People often see page likes on Facebook or followers on Instagram as indicators of digital success, but they say little. These are the metrics you should keep an eye on instead.
For years, Facebook company site owners have been working hard to collect as many likes as possible. After all, people often see the number of Facebook page likes as an indicator of a company's digital success—often also as a success metric compared to the competition. In addition, many brands still believe that a large fan base automatically leads to higher visibility of their content.
However, the number of fans of a Facebook page does not tell us much about the really important questions that brands should be dealing with: namely, how active your community is or whether the company's goals have actually been achieved. As reasons why the likes are still used as success indicators, we often hear: the number of likes or followers is visible for everyone, doesn't have to be explained to anyone anymore, and is easy to visualize.
Page operators reach fewer and fewer fans
Since the latest big update of the Facebook algorithm at the beginning of 2018, it is more difficult for site operators to reach their fans via the timeline. Some pages reported a slump of up to 80% in the reach of their posts. Postings of larger Facebook pages reach only 3–8% of their fans organically, and the trend is downward. Those who have a smaller number of fans can sometimes reach more than 8% organically. The general rule is, if you want more reach, you have to pay. Mark Zuckerberg himself said that with this algorithm he wanted users to see more relevant and valuable content, which means private profiles show in the timeline more than corporate sites do.
“Many fans” is not a business goal
A popular way to increase the number of page likes is to advertise your page and its like button. In Switzerland, a page-like achieved in this way only costs around one franc. In addition, Facebook does not necessarily play out these ads to users who might be particularly interested in the page, but often simply to users who tend to like pages quickly in general. A “purchased” fan is therefore not necessarily interested in the company's content, and it is even less likely that he or she will want to buy its products.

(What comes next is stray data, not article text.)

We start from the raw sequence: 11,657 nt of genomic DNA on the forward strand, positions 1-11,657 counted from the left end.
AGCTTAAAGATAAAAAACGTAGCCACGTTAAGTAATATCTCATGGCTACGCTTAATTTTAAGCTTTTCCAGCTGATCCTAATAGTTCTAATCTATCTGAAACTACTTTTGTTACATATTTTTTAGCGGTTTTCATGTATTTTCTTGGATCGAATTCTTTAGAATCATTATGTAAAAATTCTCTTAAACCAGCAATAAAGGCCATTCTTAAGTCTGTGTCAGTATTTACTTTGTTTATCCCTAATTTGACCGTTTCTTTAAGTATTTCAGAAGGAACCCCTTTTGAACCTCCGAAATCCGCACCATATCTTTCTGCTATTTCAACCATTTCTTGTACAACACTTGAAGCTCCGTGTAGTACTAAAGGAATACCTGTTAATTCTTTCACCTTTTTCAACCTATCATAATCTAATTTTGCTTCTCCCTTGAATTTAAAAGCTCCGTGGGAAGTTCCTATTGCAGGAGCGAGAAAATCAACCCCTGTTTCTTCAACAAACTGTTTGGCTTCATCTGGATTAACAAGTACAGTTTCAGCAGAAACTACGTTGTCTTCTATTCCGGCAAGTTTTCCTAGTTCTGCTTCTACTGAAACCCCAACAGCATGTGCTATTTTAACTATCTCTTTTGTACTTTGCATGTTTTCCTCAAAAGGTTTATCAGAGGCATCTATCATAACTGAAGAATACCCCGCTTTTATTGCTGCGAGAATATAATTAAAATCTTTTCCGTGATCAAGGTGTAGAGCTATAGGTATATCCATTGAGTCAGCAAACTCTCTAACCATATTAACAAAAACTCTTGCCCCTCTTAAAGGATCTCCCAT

A simple calculation example also shows that attracting fans is hardly worthwhile financially: for one thousand new fans—many of them so-called “clickies” who tend to like pages in general—a site operator pays around one thousand francs. With the same budget, however, you could also target specific users and play 1,000,000 impressions within a relevant audience and, for example, reach 450,000 unique users who could then be made aware of the new product. In this way, the money would certainly be invested in a more target-oriented way!
The total number of fans is therefore (almost) insignificant. With the increase in page likes, no relevant business goals are reached. Instead, brands should think about” How does the target group coincide at all with the existing followers? How many of the followers are really customers? How many of the followers could become customers in the future?
These metrics should be better monitored by site operators
Marketing specialists and site operators must define clear business goals and align their campaigns accordingly. Anyone launching a new brand or product should keep an eye on brand awareness and reach. If users are to be convinced by a product or provided with more information about it, then video views or traffic to your own website are relevant metrics, for example.
Post-commitment is a metric well suited for companies that generally want more interaction with their community. If, however, the aim is to increase online sales, then you should measure success directly on the basis of conversions.
Whether they are called Page Likers or Subscribers, it's still not wrong to have fans on Facebook or Instagram. But using them as a goal or metric for digital, or even general business, success makes little sense.
Suitable metrics for social media
Site operators must clearly define their business goals and keep an eye on the corresponding metrics.
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